A Cross-Cultural Investigation of Leisure, Place Attachment, and Meaning in Life

Wednesday, 18 July 2018: 17:30
Oral Presentation
Shintaro KONO, University of Alberta, Canada
Eiji ITO, Wakayama University, Japan
Isao OKAYASU, Hiroshima University of Economics, Japan
Gordon WALKER, University of Alberta, Canada
Leisure is a life domain that powerfully shapes our mental health or well-being (Kuykendall et al., 2015). Also known is the positive relationship between well-being and place attachment (e.g., Rollero & De Piccoli, 2010). Place attachment is conceptualized as people’s emotional bond with a certain space, and consists of three sub-dimensions: (a) place identity (i.e., the relationship between self-concept and space), (b) place dependence (i.e., space’s capacity to satisfy people’s functional needs), and (c) social bonding (i.e., social ties that bind people and space) (Kyle et al., 2005). Kyle (2016) points out that despite abundant research on leisure and place attachment, its implications for mental health have been severely understudied especially in the community context. Thus, our study’s purpose is to examine whether community attachment mediates the relationship between leisure participation and well-being.

Data were collected through online survey from 205 Canadian and 208 Japanese middle-aged and older adults. Frequency in leisure participation was measured by 10 items (Walker et al., 2011). The three sub-dimensions of place attachment in the community context were measured by 10 items (Kyle et al., 2005). In terms of well-being, we focused on a construct called meaning in life (MIL)—purpose, significance, and comprehension of one’s life, which was measured by 10 items (George & Park, 2017). Data were analyzed through a statistical technique called partial least squares structural equation modeling (PLS-SEM).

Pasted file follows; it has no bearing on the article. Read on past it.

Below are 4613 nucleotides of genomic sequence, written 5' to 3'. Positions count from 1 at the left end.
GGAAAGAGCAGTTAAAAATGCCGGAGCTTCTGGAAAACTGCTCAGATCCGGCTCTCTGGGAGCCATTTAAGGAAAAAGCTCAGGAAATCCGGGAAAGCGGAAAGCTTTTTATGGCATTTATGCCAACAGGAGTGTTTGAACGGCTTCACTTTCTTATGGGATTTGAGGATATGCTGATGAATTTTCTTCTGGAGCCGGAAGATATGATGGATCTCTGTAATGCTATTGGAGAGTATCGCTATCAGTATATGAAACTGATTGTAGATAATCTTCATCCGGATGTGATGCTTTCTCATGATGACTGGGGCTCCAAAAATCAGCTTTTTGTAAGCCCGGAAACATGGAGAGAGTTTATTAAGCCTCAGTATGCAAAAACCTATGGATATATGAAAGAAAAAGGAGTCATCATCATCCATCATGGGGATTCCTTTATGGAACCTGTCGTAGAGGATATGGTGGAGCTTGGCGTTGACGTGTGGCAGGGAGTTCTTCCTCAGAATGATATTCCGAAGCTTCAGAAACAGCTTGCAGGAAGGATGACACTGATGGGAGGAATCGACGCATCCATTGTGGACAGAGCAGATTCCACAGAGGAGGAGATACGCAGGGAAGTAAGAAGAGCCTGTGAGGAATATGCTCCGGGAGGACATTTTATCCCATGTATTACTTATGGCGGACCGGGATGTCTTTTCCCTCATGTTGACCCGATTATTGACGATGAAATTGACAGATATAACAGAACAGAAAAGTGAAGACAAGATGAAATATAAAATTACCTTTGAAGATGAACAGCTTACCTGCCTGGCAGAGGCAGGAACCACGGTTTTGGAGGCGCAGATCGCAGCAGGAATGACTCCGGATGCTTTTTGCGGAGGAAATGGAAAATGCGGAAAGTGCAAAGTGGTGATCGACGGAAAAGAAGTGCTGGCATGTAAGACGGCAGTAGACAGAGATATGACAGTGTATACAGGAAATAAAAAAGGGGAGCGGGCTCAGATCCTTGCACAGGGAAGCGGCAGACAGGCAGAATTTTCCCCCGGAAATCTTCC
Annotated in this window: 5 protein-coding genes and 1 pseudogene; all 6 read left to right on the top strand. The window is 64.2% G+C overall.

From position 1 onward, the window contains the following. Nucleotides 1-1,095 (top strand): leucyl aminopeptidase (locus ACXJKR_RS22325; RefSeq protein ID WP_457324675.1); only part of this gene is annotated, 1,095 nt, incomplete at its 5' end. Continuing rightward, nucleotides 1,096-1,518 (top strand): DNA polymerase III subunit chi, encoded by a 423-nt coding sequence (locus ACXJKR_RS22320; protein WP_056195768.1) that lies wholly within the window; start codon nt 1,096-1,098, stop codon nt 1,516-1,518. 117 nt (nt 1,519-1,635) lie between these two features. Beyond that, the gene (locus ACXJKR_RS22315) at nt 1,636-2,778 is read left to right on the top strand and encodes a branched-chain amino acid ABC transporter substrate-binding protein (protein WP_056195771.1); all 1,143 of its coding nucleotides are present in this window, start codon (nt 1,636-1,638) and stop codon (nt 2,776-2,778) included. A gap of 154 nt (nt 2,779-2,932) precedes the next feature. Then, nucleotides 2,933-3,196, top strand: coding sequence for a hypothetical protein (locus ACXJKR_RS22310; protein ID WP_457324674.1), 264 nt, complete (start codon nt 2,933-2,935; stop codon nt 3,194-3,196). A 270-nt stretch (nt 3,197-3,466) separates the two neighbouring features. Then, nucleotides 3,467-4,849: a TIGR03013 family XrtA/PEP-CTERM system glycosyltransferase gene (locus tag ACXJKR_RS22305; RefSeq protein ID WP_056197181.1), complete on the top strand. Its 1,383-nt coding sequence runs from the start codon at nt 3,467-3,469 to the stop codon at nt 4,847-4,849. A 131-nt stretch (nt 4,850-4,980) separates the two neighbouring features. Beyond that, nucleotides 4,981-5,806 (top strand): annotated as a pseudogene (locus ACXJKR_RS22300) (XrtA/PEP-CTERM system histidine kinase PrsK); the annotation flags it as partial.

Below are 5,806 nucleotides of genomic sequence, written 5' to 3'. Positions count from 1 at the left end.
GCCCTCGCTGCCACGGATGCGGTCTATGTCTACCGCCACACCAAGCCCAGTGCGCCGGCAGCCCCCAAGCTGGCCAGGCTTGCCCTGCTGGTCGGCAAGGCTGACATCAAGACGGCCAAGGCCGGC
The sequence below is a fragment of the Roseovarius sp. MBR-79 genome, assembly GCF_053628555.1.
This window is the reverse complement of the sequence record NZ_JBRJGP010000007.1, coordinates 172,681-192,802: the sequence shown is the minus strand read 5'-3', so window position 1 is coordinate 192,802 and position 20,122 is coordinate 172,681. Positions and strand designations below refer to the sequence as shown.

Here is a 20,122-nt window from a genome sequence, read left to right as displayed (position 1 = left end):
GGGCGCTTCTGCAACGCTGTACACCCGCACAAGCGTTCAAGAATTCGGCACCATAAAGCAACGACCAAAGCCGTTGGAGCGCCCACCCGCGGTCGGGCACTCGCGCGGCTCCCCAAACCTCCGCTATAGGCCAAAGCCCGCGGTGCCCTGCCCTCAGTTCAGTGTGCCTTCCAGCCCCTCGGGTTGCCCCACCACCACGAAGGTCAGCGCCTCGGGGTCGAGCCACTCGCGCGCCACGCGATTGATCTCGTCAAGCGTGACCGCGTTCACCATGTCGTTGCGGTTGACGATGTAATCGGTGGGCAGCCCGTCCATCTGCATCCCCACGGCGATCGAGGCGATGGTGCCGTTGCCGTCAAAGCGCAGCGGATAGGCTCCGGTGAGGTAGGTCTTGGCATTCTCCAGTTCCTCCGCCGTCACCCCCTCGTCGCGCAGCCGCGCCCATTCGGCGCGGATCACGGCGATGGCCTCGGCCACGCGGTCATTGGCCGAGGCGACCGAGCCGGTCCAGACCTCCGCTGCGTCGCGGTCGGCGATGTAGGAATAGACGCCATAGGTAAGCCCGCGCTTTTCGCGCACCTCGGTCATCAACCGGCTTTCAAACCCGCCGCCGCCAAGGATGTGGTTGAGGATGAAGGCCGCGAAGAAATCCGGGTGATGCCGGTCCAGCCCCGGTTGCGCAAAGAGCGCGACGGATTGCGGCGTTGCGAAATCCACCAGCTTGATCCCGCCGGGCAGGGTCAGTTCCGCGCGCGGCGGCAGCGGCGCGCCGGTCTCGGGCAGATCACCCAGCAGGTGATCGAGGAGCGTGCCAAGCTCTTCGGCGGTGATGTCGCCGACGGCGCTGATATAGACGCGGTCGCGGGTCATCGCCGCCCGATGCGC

We first ensured that we could meaningfully compare structural findings between the two cultural groups by performing a measurement invariance test (Henseler et al., 2016). The following PLS-SEM revealed that community attachment, especially social bonding, significantly mediated the leisure-MIL relationship. The subsequent multi-group analysis suggested that this mediation effect was significantly stronger among Canadians than Japanese. These findings will be discussed in regard to Canadian and Japanese communities and their respective residents.